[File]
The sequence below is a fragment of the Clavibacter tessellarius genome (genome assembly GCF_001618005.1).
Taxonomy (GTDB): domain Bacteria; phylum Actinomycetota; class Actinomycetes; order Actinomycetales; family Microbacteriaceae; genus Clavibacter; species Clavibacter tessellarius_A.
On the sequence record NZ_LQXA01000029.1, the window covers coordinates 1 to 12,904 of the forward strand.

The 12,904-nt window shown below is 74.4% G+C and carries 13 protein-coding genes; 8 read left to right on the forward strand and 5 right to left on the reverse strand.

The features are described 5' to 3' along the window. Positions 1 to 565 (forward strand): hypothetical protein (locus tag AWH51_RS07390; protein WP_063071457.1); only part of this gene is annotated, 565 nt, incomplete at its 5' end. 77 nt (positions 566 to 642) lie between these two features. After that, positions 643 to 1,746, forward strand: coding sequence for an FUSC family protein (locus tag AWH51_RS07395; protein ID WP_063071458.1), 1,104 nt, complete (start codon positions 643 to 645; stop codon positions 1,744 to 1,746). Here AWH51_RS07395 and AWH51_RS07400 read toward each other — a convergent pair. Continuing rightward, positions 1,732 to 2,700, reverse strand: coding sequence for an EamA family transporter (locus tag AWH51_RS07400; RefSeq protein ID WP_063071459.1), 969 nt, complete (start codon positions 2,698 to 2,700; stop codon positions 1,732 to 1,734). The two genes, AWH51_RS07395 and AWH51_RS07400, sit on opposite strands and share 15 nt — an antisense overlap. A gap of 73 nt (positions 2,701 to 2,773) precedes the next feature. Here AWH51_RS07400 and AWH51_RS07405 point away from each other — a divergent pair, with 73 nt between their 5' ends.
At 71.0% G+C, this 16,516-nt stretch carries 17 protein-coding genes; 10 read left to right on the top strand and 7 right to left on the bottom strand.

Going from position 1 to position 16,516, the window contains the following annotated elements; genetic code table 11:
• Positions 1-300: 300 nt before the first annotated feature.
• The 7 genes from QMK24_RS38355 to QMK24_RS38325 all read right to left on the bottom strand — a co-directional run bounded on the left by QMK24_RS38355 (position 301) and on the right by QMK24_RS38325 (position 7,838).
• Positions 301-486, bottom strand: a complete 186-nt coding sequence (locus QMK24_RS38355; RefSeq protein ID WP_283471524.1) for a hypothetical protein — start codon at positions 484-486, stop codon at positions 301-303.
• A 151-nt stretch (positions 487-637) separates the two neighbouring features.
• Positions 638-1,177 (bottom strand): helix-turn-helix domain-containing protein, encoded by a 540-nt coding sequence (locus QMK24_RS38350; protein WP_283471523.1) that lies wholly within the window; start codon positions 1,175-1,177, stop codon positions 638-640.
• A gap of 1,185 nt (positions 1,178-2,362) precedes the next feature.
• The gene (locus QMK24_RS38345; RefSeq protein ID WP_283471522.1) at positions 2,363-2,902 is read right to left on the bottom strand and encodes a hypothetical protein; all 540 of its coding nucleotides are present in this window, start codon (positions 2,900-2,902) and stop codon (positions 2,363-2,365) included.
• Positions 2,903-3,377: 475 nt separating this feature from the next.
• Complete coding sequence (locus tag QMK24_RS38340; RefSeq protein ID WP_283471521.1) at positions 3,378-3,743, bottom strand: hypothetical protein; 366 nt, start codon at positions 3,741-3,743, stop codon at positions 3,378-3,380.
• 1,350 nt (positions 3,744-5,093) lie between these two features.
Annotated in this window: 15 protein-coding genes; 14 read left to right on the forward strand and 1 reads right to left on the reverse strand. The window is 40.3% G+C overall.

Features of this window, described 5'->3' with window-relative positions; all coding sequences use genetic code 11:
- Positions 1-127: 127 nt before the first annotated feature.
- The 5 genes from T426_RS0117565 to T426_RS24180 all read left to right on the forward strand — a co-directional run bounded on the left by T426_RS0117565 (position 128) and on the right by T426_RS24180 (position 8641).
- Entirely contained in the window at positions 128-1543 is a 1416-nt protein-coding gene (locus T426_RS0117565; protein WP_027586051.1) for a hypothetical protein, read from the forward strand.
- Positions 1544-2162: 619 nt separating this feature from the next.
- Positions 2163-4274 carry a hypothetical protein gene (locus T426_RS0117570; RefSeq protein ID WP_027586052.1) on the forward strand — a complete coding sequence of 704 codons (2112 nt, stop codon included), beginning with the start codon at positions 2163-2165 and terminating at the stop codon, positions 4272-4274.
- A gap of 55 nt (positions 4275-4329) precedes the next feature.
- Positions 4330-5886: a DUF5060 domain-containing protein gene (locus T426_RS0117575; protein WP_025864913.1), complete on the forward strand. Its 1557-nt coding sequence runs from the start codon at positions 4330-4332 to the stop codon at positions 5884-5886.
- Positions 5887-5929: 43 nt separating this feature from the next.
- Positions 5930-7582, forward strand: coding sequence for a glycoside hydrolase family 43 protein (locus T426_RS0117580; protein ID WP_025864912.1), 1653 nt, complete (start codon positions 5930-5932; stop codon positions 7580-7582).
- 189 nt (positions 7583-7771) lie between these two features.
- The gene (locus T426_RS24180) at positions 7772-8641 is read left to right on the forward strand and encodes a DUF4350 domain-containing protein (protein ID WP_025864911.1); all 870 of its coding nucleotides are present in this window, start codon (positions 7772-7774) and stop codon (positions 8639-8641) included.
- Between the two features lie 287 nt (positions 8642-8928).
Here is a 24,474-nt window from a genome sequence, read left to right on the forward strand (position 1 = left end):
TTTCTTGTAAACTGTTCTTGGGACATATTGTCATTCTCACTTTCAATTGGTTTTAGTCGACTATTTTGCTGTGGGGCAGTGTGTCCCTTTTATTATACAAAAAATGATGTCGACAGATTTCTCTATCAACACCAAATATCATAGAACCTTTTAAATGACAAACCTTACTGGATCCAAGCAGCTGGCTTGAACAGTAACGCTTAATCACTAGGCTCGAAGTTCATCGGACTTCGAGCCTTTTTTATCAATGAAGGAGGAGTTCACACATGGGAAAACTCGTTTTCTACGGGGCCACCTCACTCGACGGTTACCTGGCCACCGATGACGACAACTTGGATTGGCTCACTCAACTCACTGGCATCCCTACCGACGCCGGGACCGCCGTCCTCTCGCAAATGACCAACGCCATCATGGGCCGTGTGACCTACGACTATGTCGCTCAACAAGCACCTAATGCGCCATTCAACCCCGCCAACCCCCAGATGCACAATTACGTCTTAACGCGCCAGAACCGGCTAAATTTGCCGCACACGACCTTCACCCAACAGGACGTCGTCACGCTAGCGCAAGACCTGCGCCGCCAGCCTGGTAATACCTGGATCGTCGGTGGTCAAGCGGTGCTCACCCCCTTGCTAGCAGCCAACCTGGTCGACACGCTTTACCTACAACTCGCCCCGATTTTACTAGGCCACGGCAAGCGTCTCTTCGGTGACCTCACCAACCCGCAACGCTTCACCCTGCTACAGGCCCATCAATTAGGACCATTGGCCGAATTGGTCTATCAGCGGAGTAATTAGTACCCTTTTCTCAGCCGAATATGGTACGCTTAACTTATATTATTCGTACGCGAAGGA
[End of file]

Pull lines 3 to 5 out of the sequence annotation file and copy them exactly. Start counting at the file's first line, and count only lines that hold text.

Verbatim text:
On the sequence record NZ_LQXA01000029.1, the window covers coordinates 1 to 12,904 of the forward strand.

The 12,904-nt window shown below is 74.4% G+C and carries 13 protein-coding genes; 8 read left to right on the forward strand and 5 right to left on the reverse strand.

The features are described 5' to 3' along the window. Positions 1 to 565 (forward strand): hypothetical protein (locus tag AWH51_RS07390; protein WP_063071457.1); only part of this gene is annotated, 565 nt, incomplete at its 5' end. 77 nt (positions 566 to 642) lie between these two features. After that, positions 643 to 1,746, forward strand: coding sequence for an FUSC family protein (locus tag AWH51_RS07395; protein ID WP_063071458.1), 1,104 nt, complete (start codon positions 643 to 645; stop codon positions 1,744 to 1,746). Here AWH51_RS07395 and AWH51_RS07400 read toward each other — a convergent pair. Continuing rightward, positions 1,732 to 2,700, reverse strand: coding sequence for an EamA family transporter (locus tag AWH51_RS07400; RefSeq protein ID WP_063071459.1), 969 nt, complete (start codon positions 2,698 to 2,700; stop codon positions 1,732 to 1,734). The two genes, AWH51_RS07395 and AWH51_RS07400, sit on opposite strands and share 15 nt — an antisense overlap. A gap of 73 nt (positions 2,701 to 2,773) precedes the next feature. Here AWH51_RS07400 and AWH51_RS07405 point away from each other — a divergent pair, with 73 nt between their 5' ends.